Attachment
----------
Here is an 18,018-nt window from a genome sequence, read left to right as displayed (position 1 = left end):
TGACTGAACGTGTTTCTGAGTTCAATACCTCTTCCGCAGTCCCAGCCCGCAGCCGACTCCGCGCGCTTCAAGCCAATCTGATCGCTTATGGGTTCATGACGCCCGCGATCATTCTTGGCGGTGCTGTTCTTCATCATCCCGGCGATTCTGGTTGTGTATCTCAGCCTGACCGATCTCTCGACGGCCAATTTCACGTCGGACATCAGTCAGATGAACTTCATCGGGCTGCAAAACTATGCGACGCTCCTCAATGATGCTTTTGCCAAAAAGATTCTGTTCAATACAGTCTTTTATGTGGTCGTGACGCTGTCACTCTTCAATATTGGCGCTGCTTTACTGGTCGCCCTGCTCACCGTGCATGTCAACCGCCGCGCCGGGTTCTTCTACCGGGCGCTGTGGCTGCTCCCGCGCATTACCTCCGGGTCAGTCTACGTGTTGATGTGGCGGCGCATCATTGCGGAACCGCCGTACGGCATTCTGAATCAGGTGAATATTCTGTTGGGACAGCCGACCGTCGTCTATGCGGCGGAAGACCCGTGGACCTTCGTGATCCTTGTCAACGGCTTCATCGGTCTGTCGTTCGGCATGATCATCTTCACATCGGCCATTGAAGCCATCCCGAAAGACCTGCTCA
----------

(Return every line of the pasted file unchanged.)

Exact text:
Here is an 18,018-nt window from a genome sequence, read left to right as displayed (position 1 = left end):
TGACTGAACGTGTTTCTGAGTTCAATACCTCTTCCGCAGTCCCAGCCCGCAGCCGACTCCGCGCGCTTCAAGCCAATCTGATCGCTTATGGGTTCATGACGCCCGCGATCATTCTTGGCGGTGCTGTTCTTCATCATCCCGGCGATTCTGGTTGTGTATCTCAGCCTGACCGATCTCTCGACGGCCAATTTCACGTCGGACATCAGTCAGATGAACTTCATCGGGCTGCAAAACTATGCGACGCTCCTCAATGATGCTTTTGCCAAAAAGATTCTGTTCAATACAGTCTTTTATGTGGTCGTGACGCTGTCACTCTTCAATATTGGCGCTGCTTTACTGGTCGCCCTGCTCACCGTGCATGTCAACCGCCGCGCCGGGTTCTTCTACCGGGCGCTGTGGCTGCTCCCGCGCATTACCTCCGGGTCAGTCTACGTGTTGATGTGGCGGCGCATCATTGCGGAACCGCCGTACGGCATTCTGAATCAGGTGAATATTCTGTTGGGACAGCCGACCGTCGTCTATGCGGCGGAAGACCCGTGGACCTTCGTGATCCTTGTCAACGGCTTCATCGGTCTGTCGTTCGGCATGATCATCTTCACATCGGCCATTGAAGCCATCCCGAAAGACCTGCTCA